Alkaline Trio - Matt Skiba
Interview and photos by: Conrad Tolosa and Julia Zulia

Matt and Julia Zulia
Julia and I (Conrad) were able to do an interview with Matt Skiba, the lead singer, from The Alkaline Trio while he was in New York in between tours. We talked to him for a bit about his family, beliefs and future.


Julia: So, did you grow up in the Chicago area?

Matt: Yeah, I was born in Chicago. When I was about 3, my folks moved out to the suburbs when my sisters were born. I was raised like an hour from the city, and then when I was 18 I moved into Chicago. I've lived there ever since. I just recently moved out to Berkley, Ca.

Julia: You said you had sisters, how many do you have, and do you have any brothers?

Matt: No, I have two sisters, two twin sisters.

Julia: Are you protective of them?

Matt: As protective as I can be, I mean, we're kind of spread out. My one sister is down in Buenos Aires, and my other sister lives out here in New York, but if anyone ***** with them, I'd kill them, so yeah, I guess I'm protective of them.

Conrad: How did you treat each other growing up?

Matt: When we were younger, we didn't get along as good as now, we were mean kids to each other. But we've always been pretty tight. We've always stuck up for each other.

Conrad: What were your parents like when you were growing up?

Matt: They were always supportive of me, I'm extremely thankful for them. They're still together. Our family has pretty much always gotten along; not always understood each other completely I don't think, but we're tight. We're all friends, and really supportive of each other.
My folks are rad. I'm thankful for them. And I don't think that's average; I'm lucky. I have good folks for sure. Yeah, I'm psyched because most people I know didn't have the same experience, so it makes me feel really lucky and thankful for them. They're definitely a big part of who I am.


Matt and Julia Zulia
Conrad: So what kind of beliefs did they instill in you?

Matt: Well, I didn't have any sort of religious background. My mom is kind of anti-organized religion, so I had that in me pretty early on. She never forced it on me; I respect her. She's really smart, she always kind of had a problem with the corruption of religion, and I pretty much back that. Not to **** on anyone else's beliefs, as she would say. It's just a lot of times, there's more to it then meets the eye. There's definitely a lot of evil involved that some people don't recognize all the time.
My parents are both really liberal people, they've always taught me to be open minded and compassionate, and loving to people. They definitely instilled everything I believe in.

Julia: So, what kind of kid were you growing up?

Matt: I didn't have the easiest time growing up for some reason. I don't even know why anymore, but I definitely was getting in trouble a lot, and I never really did that well in school. My parents were worried about me a lot I think; but I don't think I was really abnormal. I think most kids are like that, just angry and undirected, compulsive, weird. I was always kind of a ****** until about 6 or 7 years ago—not that I can't still be a *******, but I was kind of an *** for a long time.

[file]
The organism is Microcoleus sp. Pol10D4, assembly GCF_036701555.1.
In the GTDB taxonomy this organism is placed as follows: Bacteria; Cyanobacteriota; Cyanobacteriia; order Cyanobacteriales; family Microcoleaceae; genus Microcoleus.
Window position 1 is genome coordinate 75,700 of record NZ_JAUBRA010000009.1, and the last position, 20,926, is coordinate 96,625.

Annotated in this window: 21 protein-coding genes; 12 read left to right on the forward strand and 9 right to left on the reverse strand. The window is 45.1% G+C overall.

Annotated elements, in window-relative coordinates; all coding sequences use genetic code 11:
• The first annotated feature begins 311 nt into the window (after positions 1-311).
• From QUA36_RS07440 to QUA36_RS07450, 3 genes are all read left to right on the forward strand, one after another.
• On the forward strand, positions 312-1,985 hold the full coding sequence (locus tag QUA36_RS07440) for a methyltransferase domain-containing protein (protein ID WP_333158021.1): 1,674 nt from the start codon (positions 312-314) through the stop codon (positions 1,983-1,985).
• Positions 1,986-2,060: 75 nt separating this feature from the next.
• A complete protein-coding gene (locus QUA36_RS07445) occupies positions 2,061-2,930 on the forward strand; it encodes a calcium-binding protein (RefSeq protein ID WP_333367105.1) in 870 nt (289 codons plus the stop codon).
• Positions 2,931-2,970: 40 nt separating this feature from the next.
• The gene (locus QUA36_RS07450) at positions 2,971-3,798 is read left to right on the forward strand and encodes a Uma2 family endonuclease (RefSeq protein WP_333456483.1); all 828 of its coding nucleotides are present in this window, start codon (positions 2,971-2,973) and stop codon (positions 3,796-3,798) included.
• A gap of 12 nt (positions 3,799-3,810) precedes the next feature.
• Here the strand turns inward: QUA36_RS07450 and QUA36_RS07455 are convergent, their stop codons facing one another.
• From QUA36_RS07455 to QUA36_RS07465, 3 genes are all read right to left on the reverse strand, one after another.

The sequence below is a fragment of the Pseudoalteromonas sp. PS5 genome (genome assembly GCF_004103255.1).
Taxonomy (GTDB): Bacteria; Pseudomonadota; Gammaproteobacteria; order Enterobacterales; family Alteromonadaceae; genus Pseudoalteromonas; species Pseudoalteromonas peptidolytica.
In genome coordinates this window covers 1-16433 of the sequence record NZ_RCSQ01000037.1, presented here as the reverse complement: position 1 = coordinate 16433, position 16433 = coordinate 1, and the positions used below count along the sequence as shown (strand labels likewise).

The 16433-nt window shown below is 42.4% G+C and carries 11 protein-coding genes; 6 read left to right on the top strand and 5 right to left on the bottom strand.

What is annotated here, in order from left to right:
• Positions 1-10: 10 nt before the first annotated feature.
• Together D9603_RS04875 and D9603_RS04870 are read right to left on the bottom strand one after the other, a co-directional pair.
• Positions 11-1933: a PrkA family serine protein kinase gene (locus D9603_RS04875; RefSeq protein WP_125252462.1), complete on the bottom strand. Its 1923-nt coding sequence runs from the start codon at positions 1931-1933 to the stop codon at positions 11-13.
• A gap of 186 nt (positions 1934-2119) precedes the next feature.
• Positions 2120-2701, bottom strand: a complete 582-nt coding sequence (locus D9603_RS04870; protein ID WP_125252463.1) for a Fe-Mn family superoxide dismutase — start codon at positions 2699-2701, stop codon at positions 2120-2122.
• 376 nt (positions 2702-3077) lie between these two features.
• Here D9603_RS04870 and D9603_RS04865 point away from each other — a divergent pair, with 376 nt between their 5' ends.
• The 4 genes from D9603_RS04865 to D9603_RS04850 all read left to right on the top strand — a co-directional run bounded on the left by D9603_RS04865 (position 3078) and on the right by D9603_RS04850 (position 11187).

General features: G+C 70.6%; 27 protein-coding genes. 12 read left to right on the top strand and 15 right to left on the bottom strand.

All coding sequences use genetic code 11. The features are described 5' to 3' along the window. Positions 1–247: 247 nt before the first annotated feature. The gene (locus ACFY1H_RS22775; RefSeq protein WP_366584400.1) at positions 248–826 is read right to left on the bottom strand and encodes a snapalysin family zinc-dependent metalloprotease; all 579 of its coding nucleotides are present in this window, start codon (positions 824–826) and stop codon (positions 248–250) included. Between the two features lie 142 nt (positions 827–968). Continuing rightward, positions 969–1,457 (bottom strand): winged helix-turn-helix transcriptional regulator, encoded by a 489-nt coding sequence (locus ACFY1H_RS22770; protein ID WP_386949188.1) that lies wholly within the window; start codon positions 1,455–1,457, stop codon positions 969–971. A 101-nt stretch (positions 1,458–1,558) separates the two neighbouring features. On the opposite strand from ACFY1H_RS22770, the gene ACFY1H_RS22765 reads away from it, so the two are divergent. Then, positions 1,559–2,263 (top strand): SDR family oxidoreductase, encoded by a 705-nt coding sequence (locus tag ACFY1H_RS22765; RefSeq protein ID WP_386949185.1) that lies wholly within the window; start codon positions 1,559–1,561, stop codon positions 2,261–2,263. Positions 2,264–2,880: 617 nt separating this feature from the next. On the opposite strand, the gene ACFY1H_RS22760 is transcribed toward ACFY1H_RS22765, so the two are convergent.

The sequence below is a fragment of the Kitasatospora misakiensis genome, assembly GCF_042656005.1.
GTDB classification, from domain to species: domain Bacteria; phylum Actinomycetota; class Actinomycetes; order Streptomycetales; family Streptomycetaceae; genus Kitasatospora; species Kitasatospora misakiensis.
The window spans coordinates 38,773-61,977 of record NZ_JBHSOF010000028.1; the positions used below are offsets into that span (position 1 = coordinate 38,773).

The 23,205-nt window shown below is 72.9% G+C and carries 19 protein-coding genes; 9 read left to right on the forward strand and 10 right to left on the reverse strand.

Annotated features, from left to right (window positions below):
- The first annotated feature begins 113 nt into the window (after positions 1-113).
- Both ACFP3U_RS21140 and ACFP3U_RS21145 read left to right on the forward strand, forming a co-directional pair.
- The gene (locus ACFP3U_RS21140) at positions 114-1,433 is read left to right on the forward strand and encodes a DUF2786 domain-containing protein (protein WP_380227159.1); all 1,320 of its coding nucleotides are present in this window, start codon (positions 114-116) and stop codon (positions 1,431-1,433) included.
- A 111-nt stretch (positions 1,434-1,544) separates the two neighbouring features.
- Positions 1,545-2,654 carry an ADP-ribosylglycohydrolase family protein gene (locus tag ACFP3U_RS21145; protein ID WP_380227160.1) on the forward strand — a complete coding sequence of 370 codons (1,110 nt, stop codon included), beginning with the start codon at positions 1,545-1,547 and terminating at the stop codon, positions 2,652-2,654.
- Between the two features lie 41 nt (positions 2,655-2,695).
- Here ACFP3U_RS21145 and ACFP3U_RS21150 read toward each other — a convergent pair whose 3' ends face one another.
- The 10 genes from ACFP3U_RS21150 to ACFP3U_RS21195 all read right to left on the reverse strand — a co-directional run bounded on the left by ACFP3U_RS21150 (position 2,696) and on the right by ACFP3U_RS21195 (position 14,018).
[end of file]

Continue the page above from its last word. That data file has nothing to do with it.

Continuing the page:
Conrad: So why did you change?

Matt: I just got tired of being angry, sad…boring all the time. It's a waste of time. So I think I was just growing up.

Julia: Was high school a good or bad experience for you?

Matt: Well, I wasn't getting beat up all the time. In junior high I used to get my *** kicked all the time. In high school I didn't have that hard of time, but I hated it, I felt like I was in jail.

Conrad: What crowd did you fall in?

Matt: I was kind of friends with everybody. I was friends with the burned out kids and the criminals, and dudes on the football team. I didn't really care as long as people were nice. Luckily there were a lot of cool people I went to school with. It was fun, but it was just like you go somewhere and you can't leave, and I just don't like that feeling. It's like you're trapped, sort of, so I had a hard time doing well in school.

Julia: When did you start getting into music, playing guitar?


Matt Skiba
Matt: I didn't start playing guitar until we started Alkaline Trio. I had always played the drums; I was playing drums in some other bands up until Alkaline Trio. I started playing drums when I was 10 - that's when I really started getting into rock and roll stuff.
When I was 10 or 11, I had two cousins that met at a Devo show. They were totally new wave/punk rockers. I was too young, so my parents wouldn't let me go with other kids into the city, but they let my cousins take me. My first show was Public Image Ltd. They took me to see Iggy Pop, Ice T, Social Distortion... Probably around 11 is when I decided I was going to be in a rock band, or I wanted to be.

Julia: So is that what you wanted to do growing up?

Matt: From that point on, yeah. I remember when I was a real little kid, I wanted to be a garbage man, and my mom still teases me about that. When I was little, I just always thought garbage men were bad-***. Whatever, I don't want to be a garbage man anymore. I changed my mind.

Julia: What did you do after high school?

Matt: I went to art school for a year and I dropped out. I actually did all right in art school, cause I could start doing my own thing, and I had freedom. I was going for design. I went for a year, then I dropped out and we started the band. I started bike messengering. I did that for about 3 and a half years in Chicago, and then people started coming to our shows and buying our records, and I got to quit.